Governor Phil Murphy’s Environmental Report Card

Everyone in the Garden State had hope that with Phil Murphy’s arrival, it would herald in a new era of progressive clean energy and environmental protection policy. Looking back it seems like wishful thinking, as the new governor has been ineffectual on several important issues.

Back in 2018, Phil Murphy started relatively strong on the environmental front. There were some marked advances in clean energy, such as the passage of an historic bill that would force the state to convert 50% of its energy to clean energy by 2030. This set the stage for aggressive pushes in wind and solar power, as well as looking into other alternatives.

There was also some decent progress in environmental protection as Murphy fought against fracking in the Delaware River Watershed and plans to reduce plastic usage such as a ban on single-use plastic bags.

The truth is these are great initiatives but are the bare minimum. We now know that the state of the environment is rapidly declining. New Jersey is on the front lines of this climate battle, as its seen dramatic reductions in native bird and insect populations, and has to manage the looming threat of beach erosion and rising sea levels, flooding, herbicides and pesticides, and more.

It’s not enough to start strong, it’s what you do when the heat is on. With more and more reports coming out every day about the benefits of green energy and the state of the environment, there’s a certain level of expectation and responsibility that we place in our elected leaders.

Phil Murphy Going Forward

2019 was not a strong year for New Jersey’s new governor.

In fact, some of his decisions over the past year have been downright disappointing and questionable, making NJ voters wonder where his loyalties lie.

From neglecting to overrule terrible Chris Christie federal plans that keep contaminated soil on site rather than a landfill, to doing nothing about the horrendous conditions of the Keegan Landfill in Kearney, to an environmentally costly gas power plant project in the Meadowlands, it seems that Murphy’s record is spotty at best.

The issue is that New Jersey is struggling to rebuild parts of its ailing infrastructure and maintain competitive business acumen, and it seems Murphy (like most politicians these days) has his hand in a multitude of these projects.

While these things aren’t bad on the surface, not enough resources and research has been done to see that green energy projects fill the gaps in our infrastructure while we also look out for the health of our natural parks and other protected areas.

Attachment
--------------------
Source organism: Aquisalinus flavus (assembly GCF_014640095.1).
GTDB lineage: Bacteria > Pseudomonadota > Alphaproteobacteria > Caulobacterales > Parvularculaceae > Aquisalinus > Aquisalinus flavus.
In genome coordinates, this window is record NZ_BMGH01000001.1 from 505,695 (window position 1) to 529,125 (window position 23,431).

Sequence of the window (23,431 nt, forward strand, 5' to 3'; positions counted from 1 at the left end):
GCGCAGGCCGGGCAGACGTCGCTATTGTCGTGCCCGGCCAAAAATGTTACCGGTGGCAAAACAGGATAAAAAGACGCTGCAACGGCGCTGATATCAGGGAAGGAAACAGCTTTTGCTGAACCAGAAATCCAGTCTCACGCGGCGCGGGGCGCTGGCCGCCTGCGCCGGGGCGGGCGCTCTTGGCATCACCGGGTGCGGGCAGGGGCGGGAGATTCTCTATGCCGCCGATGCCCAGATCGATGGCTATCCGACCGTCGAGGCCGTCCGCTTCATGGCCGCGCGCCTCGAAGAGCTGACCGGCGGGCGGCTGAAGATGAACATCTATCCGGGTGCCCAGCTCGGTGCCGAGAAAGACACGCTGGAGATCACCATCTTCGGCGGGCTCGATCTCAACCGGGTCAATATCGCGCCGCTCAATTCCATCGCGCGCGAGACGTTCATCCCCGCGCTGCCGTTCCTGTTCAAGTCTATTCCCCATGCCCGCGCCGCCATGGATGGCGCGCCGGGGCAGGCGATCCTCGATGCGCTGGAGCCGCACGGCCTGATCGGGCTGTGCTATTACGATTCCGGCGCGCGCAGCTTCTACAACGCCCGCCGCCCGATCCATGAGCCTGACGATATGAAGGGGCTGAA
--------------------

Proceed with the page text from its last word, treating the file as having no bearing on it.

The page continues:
Most New Jersey residents would rather see a long-term plan that is actually sustainable and doesn’t need to be worked over every 5 years, rather than these piecemeal projects that just provide more of the same and a blatant lack of real change or answers.

Other Questionable Decisions

When taking into account someone’s stance on the environment, it helps to look at related issues to get the entire picture. For those who really have faith that Murphy will ultimately fight – and fight hard – for New Jersey’s clean energy and environmental future, it is worth noting that this isn’t the only area where he has made bizarre and politically unhelpful decisions.

For instance, he recently vetoed a simple bill that would have cleared the record of many with marijuana related convictions. Though he did offer an alternative plan, it’s little gestures like this that go a long way and show that you have the community’s best interest at heart. We have yet to see what may come of this alternative plan of his, as well.

There is also the fact that while he champions legal marijuana as a statewide issue he is for, his administration hasn’t really done much in the way to assuage certain people’s fears and actually sell the idea. So far, the governor hasn’t been able to fully legalize marijuana in New Jersey despite the fact that at the time of his election, most people thought it would be an absolutely slam-dunk issue and that it would get legalized in no time at all.

Something is amiss.

It remains to be seen as we head into the 2020 election year how Governor Murphy deals with his sinking reputation as an environmental champion and it will be interesting to see if he can really push through some meaningful legislation during his term.

So far, we give Murphy a solid B-

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